The imaginary part is negative in the black areas, and positive in the
colored areas. Blue denotes smaller values, passing through red for the
larger values.

**Jah Really**. The real part of Klein's J-invariant
g_2^3/delta.

**Jah Really**. The phase of Klein's J-invariant
g_2^3/delta. As usual, black = -pi, green=0, and red=+pi.

**Really Moebius Three**. Amazingly, this one is studied
by undergraduates enrolled in first-semester introductory number
theory classes. Since books on number theory never seem to have
graphics in them, I wonder if the students have any idea that this is
what they're dealing with. I wonder if the professors have any idea ...

**Euler's Gear**. Another good name for this one might
**Really Totiently Toiling Away**, searching for the definitive
totative answer, trying to be as Dirichlet productive as possible.

**Really a More Thue Investigation**.

**Really Random**.

Moral of the story: explore random functions, and we will almost invariably get hit by the modular group symmetry in the proceedings. The Dirichlet series associated with randomly generated arithmetic functions have fascinating analytic properties. Literally, *any* random function will do ...

I think the general statement is that "almost all analytic functions are hyperbolic". The general program is this: pick some random arithmetic series (possibly not convergent). The Maclaurin sum for the series is an analytic function, that is, a harmonic function, that is, a two-dimensional function with vanishing laplacian. By classical electrostatics, it has equipotential lines that are closed loops, and 'electric field lines' running perpendicular to the equipotentials. Pick an equipotential. By the uniformization theorem, that equipotential maps to either the 2-sphere, the plane, or the Poincare disk (+1,0,-1 curvature). One can say "almost all" random series conformally map to the Poincare disk; almost all series are strongly hyperbolic. Equipotentials aren't the only route: these are "trivial" genus-0 Riemann surfaces; they have a metric, they have geodesics. They have zeros and they have cuts. Is there a multi-sheeted "flat connection" that we can give these functions? i.e. the analog of the no-curvature form of the tetratorus?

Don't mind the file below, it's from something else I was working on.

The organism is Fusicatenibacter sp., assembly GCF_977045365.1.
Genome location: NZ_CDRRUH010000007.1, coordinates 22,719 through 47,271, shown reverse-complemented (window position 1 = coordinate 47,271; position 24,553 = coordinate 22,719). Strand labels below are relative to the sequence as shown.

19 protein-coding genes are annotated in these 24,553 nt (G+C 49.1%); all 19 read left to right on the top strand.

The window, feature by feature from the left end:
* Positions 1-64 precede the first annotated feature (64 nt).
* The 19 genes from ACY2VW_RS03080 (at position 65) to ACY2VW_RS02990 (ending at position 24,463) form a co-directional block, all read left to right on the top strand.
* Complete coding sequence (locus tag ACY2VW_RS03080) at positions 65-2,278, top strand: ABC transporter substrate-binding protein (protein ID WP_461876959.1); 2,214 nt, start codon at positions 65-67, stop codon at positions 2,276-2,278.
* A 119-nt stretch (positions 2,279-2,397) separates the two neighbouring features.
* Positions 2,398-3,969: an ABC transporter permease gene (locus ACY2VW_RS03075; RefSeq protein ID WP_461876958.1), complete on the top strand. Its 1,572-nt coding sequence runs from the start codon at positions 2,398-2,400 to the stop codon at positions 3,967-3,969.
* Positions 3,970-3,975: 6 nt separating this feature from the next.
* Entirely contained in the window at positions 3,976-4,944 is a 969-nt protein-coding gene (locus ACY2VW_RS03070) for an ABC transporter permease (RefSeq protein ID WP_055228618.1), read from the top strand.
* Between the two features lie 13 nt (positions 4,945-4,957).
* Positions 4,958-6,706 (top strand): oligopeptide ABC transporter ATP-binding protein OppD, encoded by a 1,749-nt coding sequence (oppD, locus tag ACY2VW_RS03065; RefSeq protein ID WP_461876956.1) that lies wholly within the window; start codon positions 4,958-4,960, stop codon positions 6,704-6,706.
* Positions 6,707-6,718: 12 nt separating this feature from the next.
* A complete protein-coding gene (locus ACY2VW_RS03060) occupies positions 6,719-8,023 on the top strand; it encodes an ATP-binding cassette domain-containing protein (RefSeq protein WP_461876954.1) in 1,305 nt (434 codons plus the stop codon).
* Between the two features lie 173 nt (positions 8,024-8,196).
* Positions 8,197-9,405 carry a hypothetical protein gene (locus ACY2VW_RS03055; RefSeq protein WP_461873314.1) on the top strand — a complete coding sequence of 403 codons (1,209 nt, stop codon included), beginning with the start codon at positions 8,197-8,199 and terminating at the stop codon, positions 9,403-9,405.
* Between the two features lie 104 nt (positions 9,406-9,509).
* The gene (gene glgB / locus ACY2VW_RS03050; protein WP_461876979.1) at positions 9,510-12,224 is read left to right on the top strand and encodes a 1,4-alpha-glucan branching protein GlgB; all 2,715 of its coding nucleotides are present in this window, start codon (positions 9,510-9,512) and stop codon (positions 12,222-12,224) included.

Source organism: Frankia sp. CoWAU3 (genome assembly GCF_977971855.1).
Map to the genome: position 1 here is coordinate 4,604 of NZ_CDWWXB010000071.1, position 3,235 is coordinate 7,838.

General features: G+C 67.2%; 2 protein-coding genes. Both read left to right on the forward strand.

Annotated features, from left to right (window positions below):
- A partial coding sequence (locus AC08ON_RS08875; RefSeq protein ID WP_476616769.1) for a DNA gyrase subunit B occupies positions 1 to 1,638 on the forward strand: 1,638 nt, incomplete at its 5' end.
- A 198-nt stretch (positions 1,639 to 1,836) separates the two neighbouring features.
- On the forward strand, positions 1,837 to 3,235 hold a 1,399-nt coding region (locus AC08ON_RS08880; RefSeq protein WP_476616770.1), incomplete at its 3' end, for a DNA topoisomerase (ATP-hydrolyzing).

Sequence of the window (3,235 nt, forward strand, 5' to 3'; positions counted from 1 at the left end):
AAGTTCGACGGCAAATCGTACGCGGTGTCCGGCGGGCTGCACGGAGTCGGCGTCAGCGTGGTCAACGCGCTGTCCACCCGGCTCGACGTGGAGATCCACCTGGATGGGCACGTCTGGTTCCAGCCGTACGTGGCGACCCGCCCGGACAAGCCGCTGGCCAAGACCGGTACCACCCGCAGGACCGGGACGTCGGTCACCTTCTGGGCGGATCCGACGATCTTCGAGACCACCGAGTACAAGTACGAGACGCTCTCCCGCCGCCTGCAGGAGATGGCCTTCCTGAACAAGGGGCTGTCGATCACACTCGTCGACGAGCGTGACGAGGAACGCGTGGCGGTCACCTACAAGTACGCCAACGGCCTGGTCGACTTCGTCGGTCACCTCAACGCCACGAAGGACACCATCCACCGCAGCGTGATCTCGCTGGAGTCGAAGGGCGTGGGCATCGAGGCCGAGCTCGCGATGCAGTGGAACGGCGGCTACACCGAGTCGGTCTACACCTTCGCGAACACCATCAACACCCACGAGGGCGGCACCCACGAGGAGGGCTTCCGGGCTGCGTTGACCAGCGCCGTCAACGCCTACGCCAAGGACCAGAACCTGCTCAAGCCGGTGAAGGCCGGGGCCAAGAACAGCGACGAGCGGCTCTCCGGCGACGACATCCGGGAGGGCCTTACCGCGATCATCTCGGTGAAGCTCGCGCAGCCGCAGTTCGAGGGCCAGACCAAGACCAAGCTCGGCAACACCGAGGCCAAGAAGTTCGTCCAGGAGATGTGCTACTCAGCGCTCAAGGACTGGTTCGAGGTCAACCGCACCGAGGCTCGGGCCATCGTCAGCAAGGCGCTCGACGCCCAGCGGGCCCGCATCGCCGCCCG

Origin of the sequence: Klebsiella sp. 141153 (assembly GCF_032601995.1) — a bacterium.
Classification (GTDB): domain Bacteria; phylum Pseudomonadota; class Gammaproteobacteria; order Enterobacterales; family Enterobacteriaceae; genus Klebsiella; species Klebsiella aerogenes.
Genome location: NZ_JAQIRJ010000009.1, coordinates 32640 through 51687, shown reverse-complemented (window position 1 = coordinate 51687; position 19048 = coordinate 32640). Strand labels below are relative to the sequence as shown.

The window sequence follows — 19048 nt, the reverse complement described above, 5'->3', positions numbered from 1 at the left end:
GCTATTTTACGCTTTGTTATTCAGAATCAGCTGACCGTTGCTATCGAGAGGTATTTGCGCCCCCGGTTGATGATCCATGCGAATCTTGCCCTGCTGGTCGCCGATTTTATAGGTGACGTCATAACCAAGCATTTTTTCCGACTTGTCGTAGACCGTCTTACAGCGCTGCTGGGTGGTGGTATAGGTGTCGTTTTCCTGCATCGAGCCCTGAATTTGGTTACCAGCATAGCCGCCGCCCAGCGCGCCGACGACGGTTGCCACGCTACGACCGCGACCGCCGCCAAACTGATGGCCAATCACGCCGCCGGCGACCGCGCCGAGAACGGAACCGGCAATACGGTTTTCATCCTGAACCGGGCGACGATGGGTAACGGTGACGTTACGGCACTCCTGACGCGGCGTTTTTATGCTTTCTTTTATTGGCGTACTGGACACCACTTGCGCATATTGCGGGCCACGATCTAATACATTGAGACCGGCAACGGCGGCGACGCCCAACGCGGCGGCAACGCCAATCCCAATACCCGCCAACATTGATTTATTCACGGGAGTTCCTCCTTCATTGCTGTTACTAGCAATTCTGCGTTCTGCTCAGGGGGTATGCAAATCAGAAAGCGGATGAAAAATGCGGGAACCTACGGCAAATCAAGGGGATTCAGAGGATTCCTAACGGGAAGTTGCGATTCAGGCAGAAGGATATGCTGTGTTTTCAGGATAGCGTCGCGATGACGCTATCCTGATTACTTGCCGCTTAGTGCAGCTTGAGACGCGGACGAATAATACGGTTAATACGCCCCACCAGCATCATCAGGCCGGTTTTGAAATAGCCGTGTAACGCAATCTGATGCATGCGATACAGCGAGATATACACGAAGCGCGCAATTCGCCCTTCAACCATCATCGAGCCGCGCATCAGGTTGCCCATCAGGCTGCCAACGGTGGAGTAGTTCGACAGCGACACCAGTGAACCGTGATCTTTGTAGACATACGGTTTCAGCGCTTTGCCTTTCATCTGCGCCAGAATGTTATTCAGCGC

Next, we know that the hyperbolic conformal mappings are going to be determined by some Fuchsian group. So the question really is: given any random arithmetic series, and given any fixed equipotential line on its Maclaurin series, what is the Fuchsian group for the uniformization for that equipotential? The equipotential lines provide a continuous, differentiable parameter for the set of Fuchsian groups. The whole she-bang can inherit a metric in several different ways; and so we ask, what is the topology of the resulting set?

This all seems to be a rich area for exploration, and damned if I know of any classical treatments for this stuff. I mean, this is so basic, why didn't I get this as an undergrad, or a grad student? It seems that the pros just launch into Kac-Moody algebras and Wess-Zumino models, while I'm stuck trying to figure out what the heck an analytic function is. Even simple analytic functions, such as those obtained from the iterated tent map, seem to have an incredibly rich structure ... Sigh. Life's too short.

Copyright (c) 2005 Linas Vepstas